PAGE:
Russians are fleeing the war. Should we close borders to them?

Russians are fleeing the war. Should we close borders to them?
Russians are fleeing the war. Should we close borders to them?
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Bucha, Izjum, Azovstal, Irpien, Krematorsk. Countless ruined villages and towns, shelled schools, kindergartens and hospitals. Mass graves, torture of prisoners of war and civilians. None of these things and the thousands of crimes committed by the Russian army after the aggression against Ukraine caused such a stir in the country as the announcement of partial mobilization. About 300 thousand reservists within a few months it must join the Russian army, which needs military and propaganda success after its defeats in the northeastern part of the front.

Already, however, the public’s reaction to conscription is Putin’s greatest defeat, apart from the very decision to attack. It is one thing to see in the media a war satisfying imperial ambitions that does not directly affect the inhabitants Moscow if Petersburgand the second awareness that the noose is tightening and it is no longer possible to live in the current bubble.

About how much Kremlin missed the “official” public mood, according to which over 70 percent. The Russians support the war in Ukraine, as evidenced by the fact that the penal code was hastily amended, offering 10 years of a labor camp for refusing to appear when summoned. According to reports by independent Russian journalists, military personnel will also be directed to the crowded borders with Finland, Georgia and Mongolia to ensure that men of military age do not evade “the duty to serve their homeland”.

And here the question arises – what to do when many ordinary Russians voted with their feet for not being able to live anymore in a country that treats them like cannon fodder. Commiserate? Let in, hoping that this will weaken Moscow’s military potential? Grant asylum considering that many of these people will otherwise end up in jail?

Both Poland, Lithuania, Latvia and Estonia have decided not to wait for the EU’s top-down decisions to ban visas with Russia, already closing their borders to economic, sports, tourist or cultural travels. From September 26, the possibility of entry through air and sea border crossings will also be limited. The Baltic states and Poland justified their decision in a nutshell. They can be summarized in the words of the Latvian Foreign Minister Edgars Rinkēvičs, who, when asked why Riga will not issue humanitarian visas for Russian citizens who refuse to mobilize, replied: –This decision was made for security reasons.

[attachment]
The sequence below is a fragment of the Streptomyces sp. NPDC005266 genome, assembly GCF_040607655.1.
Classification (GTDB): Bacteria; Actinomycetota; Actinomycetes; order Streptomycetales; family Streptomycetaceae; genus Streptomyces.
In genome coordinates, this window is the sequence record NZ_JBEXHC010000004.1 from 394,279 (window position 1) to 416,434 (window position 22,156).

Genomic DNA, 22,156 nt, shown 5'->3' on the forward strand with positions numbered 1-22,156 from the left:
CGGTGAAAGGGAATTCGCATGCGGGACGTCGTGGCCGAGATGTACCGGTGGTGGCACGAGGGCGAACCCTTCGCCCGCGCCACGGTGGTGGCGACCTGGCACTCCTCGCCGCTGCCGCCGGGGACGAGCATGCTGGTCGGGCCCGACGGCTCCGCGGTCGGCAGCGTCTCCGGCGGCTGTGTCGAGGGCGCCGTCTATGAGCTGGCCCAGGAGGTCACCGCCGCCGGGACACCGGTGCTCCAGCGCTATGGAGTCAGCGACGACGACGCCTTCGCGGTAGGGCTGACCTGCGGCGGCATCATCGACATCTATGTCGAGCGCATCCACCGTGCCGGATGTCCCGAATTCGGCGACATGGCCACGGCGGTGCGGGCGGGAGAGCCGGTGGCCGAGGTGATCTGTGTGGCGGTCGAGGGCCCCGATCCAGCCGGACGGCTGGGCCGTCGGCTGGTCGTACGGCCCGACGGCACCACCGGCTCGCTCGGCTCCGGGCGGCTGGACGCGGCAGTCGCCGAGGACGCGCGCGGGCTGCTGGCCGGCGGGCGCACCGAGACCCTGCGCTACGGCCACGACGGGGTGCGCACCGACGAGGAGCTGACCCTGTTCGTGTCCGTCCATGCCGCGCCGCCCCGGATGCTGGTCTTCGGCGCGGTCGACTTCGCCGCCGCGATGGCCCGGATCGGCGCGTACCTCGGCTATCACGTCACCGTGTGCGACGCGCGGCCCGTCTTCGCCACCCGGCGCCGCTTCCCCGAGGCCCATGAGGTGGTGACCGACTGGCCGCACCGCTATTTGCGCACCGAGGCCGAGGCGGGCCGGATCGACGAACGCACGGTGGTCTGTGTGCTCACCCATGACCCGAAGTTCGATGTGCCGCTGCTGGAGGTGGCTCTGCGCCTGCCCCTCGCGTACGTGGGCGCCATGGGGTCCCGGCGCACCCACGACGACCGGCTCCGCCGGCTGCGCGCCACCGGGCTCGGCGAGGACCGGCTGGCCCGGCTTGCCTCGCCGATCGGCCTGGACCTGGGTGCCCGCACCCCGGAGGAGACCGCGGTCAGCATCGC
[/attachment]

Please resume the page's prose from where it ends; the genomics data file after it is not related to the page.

This is the essence of the matter. If someone has not protested for six months, often supported the aggression against Ukraine, is a citizen of a country whose president believes that he is at war with the West and is threatening him with nuclear weapons – to some extent he must bear the consequences of his country’s policy. Even if it is a collective responsibility, it is difficult. If the Russians really do not want to die, they should massively manifest their dissatisfaction, as did young Belarusians and now Iranians. Admitting the fleeing Russians on a mass scale, and such a mistake is made, among others, by Finland is also a threat to the stability of the European Union.

Who knows what people, with what hidden motivations and connections with the agents will penetrate our capitals? Instead of giving Russian conscripts a ticket to the free world, the pressure on Russia should be increased, according to which these people may be the beginning of social unrest that could destabilize and change the direction of the Kremlin’s policy. There is no room for half-measures here. Young Russians had too much time to leave the war. It’s time to drink the brewed beer.

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Marcin Makowski, Interia

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Russian protests against mobilization announced by Putin
AFP

The article is in Polish

Tags: Russians fleeing war close borders

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